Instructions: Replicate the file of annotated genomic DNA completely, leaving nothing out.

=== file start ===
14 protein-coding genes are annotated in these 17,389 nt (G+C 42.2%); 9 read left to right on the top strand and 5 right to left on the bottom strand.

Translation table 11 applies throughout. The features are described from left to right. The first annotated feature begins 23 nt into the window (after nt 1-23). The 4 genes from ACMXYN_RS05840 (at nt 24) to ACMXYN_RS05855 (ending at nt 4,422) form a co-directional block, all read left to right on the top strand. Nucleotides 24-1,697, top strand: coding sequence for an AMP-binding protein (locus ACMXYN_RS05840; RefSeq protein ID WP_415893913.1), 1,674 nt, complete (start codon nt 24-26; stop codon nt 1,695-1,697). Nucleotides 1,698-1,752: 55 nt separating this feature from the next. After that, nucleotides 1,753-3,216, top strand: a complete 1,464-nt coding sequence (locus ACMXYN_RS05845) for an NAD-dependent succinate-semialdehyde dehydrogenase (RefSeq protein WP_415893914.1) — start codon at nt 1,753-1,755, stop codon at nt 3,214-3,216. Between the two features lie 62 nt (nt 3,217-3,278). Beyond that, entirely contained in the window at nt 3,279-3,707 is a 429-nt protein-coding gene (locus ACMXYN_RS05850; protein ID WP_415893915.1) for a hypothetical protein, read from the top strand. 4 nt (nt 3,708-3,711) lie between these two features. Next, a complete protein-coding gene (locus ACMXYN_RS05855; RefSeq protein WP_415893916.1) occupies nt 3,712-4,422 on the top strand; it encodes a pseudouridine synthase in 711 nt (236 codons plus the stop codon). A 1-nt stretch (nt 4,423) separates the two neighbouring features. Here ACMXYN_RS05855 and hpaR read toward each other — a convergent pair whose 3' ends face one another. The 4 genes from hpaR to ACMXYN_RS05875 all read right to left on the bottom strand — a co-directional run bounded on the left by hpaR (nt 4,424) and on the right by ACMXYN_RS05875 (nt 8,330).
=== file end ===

14 protein-coding genes are annotated in these 17,389 nt (G+C 42.2%); 9 read left to right on the top strand and 5 right to left on the bottom strand.

Translation table 11 applies throughout. The features are described from left to right. The first annotated feature begins 23 nt into the window (after nt 1-23). The 4 genes from ACMXYN_RS05840 (at nt 24) to ACMXYN_RS05855 (ending at nt 4,422) form a co-directional block, all read left to right on the top strand. Nucleotides 24-1,697, top strand: coding sequence for an AMP-binding protein (locus ACMXYN_RS05840; RefSeq protein ID WP_415893913.1), 1,674 nt, complete (start codon nt 24-26; stop codon nt 1,695-1,697). Nucleotides 1,698-1,752: 55 nt separating this feature from the next. After that, nucleotides 1,753-3,216, top strand: a complete 1,464-nt coding sequence (locus ACMXYN_RS05845) for an NAD-dependent succinate-semialdehyde dehydrogenase (RefSeq protein WP_415893914.1) — start codon at nt 1,753-1,755, stop codon at nt 3,214-3,216. Between the two features lie 62 nt (nt 3,217-3,278). Beyond that, entirely contained in the window at nt 3,279-3,707 is a 429-nt protein-coding gene (locus ACMXYN_RS05850; protein ID WP_415893915.1) for a hypothetical protein, read from the top strand. 4 nt (nt 3,708-3,711) lie between these two features. Next, a complete protein-coding gene (locus ACMXYN_RS05855; RefSeq protein WP_415893916.1) occupies nt 3,712-4,422 on the top strand; it encodes a pseudouridine synthase in 711 nt (236 codons plus the stop codon). A 1-nt stretch (nt 4,423) separates the two neighbouring features. Here ACMXYN_RS05855 and hpaR read toward each other — a convergent pair whose 3' ends face one another. The 4 genes from hpaR to ACMXYN_RS05875 all read right to left on the bottom strand — a co-directional run bounded on the left by hpaR (nt 4,424) and on the right by ACMXYN_RS05875 (nt 8,330).